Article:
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Three Takeaways: St. John’s vs AIC Yellow Jackets

Takeaways from a solid opening exhibition.

Wendell Cruz

So many questions for the St. John’s Red Storm that the fans are itching to have answers to.

So, in the aftermath of the St. John’s 84-52 victory, what did fans learn about Chris Mullin’s team last night against American International, a team that played hard but clearly did not have the athletic skills of the Johnnies?

So many of the questions about this year’s team - and so much of the hope that the red Storm can move up in the standings to possibly the top half - rest on the effectiveness and consistency of the defense.

Would fans see a forty minute effort by every Johnnie to challenge every pass, every shot by an opponent? Will we see a defense that does more than make steals and block shots?

There were encouraging signs last night.

At the 17:55 mark of the first half St. John’s led 10-0 as a result of some tough defense, particularly by Justin Simon, and some excellent ball movement leading to open threes by Shamorie Ponds and Marcus LoVett.

By the 12:15 mark the score was 23-8, with a continued effort on defense and crisp ball movement.

Freshman Bryan Trimble overcame a jittery start - being beaten for a layup and an errant pass leading to an American International fast break - by providing intense face to face defense and hitting two threes.

Wendell Cruz

Marvin Clark was a stalwart rebounder and could be heard directing team members as to appropriate defensive positions. He was observed as being nimble on fast break opportunities throughout the game.

Fellow transfer Justin Simon scored six points on in control drives to the basket. More importantly, having seven assists and no turnovers, Simon also took control of the offense. He slowed things down when it was a bit out-of-control yet led an effective fast break as the Johnnies moved the ball quickly down the court on every opportunity. There was a clear flow to almost all possessions.

Late in the first half both Tariq Owens and Amar Alibegovic took turns setting up, back to the basket, in the low post. Teammates fed them and, although each missed some short turnaround shots, fans saw the potential of this new low post game.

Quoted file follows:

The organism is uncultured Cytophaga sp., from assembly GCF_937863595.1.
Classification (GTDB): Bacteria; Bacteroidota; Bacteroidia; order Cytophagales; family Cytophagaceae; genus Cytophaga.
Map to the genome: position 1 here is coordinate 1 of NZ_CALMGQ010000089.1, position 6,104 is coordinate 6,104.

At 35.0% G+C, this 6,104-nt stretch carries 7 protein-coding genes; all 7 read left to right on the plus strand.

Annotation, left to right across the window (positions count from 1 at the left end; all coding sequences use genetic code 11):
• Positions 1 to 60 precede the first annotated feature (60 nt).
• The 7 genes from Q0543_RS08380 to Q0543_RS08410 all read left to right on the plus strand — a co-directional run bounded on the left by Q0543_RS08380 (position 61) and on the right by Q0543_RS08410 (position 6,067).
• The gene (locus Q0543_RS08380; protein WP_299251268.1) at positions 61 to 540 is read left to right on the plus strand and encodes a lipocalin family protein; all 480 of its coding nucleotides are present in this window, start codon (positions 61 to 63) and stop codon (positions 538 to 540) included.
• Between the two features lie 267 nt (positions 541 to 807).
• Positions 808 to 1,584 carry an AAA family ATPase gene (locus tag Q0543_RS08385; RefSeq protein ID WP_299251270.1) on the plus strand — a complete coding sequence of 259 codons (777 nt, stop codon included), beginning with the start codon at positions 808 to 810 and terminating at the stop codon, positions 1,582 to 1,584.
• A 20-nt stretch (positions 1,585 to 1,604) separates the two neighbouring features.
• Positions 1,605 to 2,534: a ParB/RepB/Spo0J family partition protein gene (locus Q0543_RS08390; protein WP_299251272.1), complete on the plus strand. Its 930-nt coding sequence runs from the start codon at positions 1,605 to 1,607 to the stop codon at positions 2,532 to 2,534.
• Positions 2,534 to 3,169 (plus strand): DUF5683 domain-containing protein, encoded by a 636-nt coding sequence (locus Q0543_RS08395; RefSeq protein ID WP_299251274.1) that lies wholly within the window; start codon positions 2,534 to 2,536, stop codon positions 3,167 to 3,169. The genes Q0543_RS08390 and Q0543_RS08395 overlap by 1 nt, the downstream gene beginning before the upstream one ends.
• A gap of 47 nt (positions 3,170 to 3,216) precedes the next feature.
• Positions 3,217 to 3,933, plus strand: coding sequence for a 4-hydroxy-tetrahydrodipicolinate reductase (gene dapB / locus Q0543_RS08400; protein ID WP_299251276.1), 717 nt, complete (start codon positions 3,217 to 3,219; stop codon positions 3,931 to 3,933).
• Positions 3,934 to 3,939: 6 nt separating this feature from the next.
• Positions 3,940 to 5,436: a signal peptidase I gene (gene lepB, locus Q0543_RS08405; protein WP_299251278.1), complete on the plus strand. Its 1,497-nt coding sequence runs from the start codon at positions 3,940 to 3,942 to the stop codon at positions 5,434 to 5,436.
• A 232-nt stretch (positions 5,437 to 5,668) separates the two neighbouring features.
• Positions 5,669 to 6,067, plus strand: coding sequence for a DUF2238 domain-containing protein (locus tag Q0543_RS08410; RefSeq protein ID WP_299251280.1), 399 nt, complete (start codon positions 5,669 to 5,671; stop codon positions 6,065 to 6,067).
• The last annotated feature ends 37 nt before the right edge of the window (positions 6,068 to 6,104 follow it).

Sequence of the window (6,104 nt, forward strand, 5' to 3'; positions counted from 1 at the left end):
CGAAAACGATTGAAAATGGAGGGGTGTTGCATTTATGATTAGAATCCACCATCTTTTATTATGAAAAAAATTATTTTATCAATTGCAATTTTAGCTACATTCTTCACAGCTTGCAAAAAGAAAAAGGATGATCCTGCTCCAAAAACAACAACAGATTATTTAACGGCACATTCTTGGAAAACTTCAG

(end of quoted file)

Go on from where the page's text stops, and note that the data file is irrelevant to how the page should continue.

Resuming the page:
Near the end of the first half a fan called out, “Marcus, take over”. This was not necessary - all of the Johnnies were sharing the ball on offense unselfishly resulting in a 49-32 halftime lead.

The question remained – would the defensive intensity continue? The Red Storm had held the Aggies to 39 percent shooting from the field and 9 turnovers. In contrast St. John’s shot 55% with 7 turnovers.

During the second half, even with a big lead the defensive intensity continued, often opening up easy layup or open shot opportunities.

During one minute and a half period in the second half Tariq Owens, on consecutive possessions:

1. Applied double team pressure resulting in an Aggie turnover.

2. On the next possession applied double team pressure leading to a second Aggie turnover then made a tip in on the resultant St, John’s possession.

3. Blocked an Aggie shot and raced down the court to position himself for an open 15 foot jumper which he drained.

It was quite a sequence for a continuing improvement of Owens.

Shortly after Owens’ outstanding sequence of plays, Shamorie Ponds drove the right side, stopped on a dime and let go an impossible to defend fall away jumper that hit nothing but net.

Wendell Cruz

So the game continued throughout the second half.

Three Takeaways from the Game

Defensive intensity Rules

The final score, in many ways, says it all. A 84 to 52 Johnnies victory meant that American International scored 20 points in the second half … 20 points in 20 minutes. There was increased, not decreased, intensity on defense. Near the end of the game the scoreboard reported seven blocks and ten steals by St. John’s players as well as 21 Aggie turnovers for the game.

It is important to note that ball handling did not appear to be a strong point of the Aggies although they did run some nice sets with successful screens, particularly in the first half.

Foul Trouble Could Be Problematic

With nine scholarship players eligible, the Johnnies cannot afford to have players get into early foul trouble. Yet against a Division II opponent, Amar Alibegovic and Bashir Ahmed fouled out by the middle of the second half while Tariq Owens and Justin Simon were in foul trouble with three fouls each in the first half. Ahmed had three offensive fouls, primarily in attempting to gain position under the basket.

Facing more skillful competition as the year goes on, the Johnnies need to work on avoiding needless fouls without letting go of the defensive intensity so needed for success this year. Too many careless fouls could result in opponents exposing the lack of depth on this year’s squad.

Number Three: There is Hope

Simon, Clark and Trimble all appear to be positive additions, particularly on defense and as rebounders.

Owens demonstrated improved offensive skills and Alibegovic continued his unselfish play, setting screens, rebounding and, on occasion, hitting some quick turnarounds near the basket. Ahmed, despite his foul trouble, scored eleven points. Fans look forward to the contributions Kassoum Yakwe can make - he sat out with an ankle injury.

Lastly, Ponds and LoVett continue to be outstanding on offense with more intensity and purpose on defense. The team as a whole worked together well as evidenced by the 17 assists recorded for the game.

Overall a good start but significantly greater challenges await, starting with Rutgers on the road on Sunday to finish exhibition play.